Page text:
Yan Dhanda: Racist abuse affected me more than I thought it would, but I won't be leaving social media

Yan Dhanda was racially abused on Instagram following Swansea's loss to Manchester City last week; the midfielder revealed the messages hit him harder than he thought they would; Dhanda, however, refuses to leave social media, feeling the abuser would then win

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Swansea midfielder Yan Dhanda reveals the racist abuse he received on social media affected him more than he thought it would do

Yan Dhanda admitted the racist abuse he received on Instagram affected him more than he expected, but vowed he will not quit social media.

The incident occurred following Swansea's FA Cup defeat by Manchester City last Wednesday, with the attacking midfielder becoming the latest in a long list of footballers to recently suffer abuse on social media.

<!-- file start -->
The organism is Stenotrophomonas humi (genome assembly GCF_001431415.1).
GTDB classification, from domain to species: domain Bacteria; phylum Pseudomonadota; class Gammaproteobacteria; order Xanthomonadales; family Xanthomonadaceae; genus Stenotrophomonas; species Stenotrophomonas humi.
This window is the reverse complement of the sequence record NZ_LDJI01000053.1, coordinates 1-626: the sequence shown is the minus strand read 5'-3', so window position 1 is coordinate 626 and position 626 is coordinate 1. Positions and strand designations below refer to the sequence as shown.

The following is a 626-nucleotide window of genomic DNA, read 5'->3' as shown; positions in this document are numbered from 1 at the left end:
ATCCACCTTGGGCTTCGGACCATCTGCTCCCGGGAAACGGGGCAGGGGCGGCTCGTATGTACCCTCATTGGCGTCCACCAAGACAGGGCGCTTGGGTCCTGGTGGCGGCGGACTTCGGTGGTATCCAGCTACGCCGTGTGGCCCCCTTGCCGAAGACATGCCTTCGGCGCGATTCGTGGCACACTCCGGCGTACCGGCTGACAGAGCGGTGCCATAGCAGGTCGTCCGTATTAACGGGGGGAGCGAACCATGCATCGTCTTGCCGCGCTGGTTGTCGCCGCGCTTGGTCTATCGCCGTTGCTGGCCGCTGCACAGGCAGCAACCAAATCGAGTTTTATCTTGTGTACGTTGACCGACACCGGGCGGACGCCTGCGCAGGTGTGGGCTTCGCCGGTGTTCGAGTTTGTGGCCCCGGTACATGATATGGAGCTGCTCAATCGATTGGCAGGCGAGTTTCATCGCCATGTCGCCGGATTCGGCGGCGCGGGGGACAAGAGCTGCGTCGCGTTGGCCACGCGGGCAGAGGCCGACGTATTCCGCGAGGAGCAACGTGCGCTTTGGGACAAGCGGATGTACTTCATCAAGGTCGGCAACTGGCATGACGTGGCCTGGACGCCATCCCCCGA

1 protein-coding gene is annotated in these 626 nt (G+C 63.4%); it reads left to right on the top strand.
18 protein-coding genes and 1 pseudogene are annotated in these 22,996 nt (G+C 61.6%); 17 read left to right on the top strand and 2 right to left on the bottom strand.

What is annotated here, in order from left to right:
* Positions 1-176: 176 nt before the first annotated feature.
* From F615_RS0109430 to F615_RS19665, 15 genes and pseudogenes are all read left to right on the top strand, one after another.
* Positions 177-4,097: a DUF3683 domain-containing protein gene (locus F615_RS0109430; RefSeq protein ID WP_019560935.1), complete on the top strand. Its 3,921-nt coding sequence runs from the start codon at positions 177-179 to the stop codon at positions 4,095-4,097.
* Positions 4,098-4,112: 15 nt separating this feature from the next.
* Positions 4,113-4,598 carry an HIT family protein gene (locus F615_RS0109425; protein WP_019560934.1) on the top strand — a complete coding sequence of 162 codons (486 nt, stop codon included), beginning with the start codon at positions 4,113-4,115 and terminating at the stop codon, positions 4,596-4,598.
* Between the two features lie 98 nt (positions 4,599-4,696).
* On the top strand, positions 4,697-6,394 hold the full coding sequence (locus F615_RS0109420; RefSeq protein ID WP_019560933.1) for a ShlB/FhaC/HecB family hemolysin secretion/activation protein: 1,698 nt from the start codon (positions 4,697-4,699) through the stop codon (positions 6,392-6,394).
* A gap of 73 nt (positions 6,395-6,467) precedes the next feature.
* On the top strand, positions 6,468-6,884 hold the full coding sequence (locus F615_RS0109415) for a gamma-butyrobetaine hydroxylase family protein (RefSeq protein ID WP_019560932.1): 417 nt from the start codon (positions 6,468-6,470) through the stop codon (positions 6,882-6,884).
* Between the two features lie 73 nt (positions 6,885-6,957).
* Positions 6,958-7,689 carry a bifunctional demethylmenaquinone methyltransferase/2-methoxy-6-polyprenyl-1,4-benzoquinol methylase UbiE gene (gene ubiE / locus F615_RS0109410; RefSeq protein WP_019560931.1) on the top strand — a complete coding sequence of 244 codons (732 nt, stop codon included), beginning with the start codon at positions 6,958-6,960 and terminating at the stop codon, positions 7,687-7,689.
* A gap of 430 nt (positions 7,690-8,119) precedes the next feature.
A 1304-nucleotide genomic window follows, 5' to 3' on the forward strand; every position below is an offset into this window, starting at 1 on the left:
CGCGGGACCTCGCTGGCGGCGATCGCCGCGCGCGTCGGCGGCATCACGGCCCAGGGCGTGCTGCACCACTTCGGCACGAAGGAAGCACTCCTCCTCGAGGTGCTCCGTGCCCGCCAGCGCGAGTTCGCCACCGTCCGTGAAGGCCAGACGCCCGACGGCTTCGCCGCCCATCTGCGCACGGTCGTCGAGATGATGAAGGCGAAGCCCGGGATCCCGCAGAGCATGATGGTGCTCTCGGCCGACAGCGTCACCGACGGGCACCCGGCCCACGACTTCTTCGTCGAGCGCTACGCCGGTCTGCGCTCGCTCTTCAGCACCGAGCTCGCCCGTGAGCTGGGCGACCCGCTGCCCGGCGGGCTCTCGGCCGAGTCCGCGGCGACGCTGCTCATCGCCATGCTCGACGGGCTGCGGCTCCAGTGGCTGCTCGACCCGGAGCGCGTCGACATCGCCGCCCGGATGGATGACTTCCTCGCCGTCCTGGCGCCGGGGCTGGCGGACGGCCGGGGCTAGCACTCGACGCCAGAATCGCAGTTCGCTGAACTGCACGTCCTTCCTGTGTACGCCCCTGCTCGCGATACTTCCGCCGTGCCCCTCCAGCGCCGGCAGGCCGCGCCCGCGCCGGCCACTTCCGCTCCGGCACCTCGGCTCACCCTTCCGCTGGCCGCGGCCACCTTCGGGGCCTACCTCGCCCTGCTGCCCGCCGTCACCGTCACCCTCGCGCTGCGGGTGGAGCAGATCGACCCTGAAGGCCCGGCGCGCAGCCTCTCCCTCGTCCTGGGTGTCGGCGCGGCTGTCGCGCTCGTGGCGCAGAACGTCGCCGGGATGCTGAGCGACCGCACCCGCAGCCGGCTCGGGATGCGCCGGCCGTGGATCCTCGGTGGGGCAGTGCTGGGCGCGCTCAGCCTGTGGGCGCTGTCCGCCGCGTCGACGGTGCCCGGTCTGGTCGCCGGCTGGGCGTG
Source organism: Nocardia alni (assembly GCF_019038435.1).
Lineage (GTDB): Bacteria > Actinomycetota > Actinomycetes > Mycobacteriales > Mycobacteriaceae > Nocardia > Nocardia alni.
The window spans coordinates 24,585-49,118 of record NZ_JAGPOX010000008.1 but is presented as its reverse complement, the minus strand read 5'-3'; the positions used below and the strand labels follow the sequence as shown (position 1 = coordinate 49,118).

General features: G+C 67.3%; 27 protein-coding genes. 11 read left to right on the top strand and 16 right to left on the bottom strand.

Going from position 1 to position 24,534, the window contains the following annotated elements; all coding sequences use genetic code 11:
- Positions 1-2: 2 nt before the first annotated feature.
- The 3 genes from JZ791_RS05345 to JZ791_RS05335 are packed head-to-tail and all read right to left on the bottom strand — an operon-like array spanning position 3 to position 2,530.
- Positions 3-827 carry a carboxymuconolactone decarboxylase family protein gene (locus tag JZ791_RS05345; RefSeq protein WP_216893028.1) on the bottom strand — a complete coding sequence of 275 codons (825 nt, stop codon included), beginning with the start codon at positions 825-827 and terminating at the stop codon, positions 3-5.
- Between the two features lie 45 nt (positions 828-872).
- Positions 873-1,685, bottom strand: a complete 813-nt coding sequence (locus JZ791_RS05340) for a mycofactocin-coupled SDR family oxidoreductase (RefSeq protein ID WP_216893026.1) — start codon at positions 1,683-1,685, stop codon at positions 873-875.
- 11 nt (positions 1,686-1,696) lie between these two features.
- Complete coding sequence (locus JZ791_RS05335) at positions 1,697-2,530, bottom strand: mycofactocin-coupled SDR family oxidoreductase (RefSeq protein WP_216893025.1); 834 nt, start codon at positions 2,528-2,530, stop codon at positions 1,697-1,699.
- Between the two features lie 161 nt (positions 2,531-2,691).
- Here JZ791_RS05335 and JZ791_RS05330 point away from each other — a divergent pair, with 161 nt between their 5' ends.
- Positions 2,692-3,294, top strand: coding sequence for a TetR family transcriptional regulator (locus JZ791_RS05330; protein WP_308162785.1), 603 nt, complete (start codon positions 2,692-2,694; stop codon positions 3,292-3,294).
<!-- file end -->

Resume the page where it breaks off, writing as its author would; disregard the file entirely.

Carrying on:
Dhanda, who is one of Britain's highest-profile South Asian footballers, has spoken out against what happened, revealing just how much the abuse hurt him and his family.

"I was just shocked initially, I was angry and hurt," Dhanda said. "As the night carried on I didn't really get much sleep and I was thinking about it quite a lot. If someone said to me before the game that I would get racially abused then I would have said it wouldn't affect me and I would just brush it off. When I actually saw them after the game it did affect me more than I expected.

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Bryan Swanson explains why Facebook have suspended, rather than banned, the account from which racist abuse was sent to Dhanda

"When I went home I was quiet and the next day at training I wasn't my normal self. I was reserved and a bit shocked and upset still. Obviously now I am still hurt and upset by it, but I have had time to speak to my family about it, and have the support of everyone in my family and at Swansea so I do feel much better."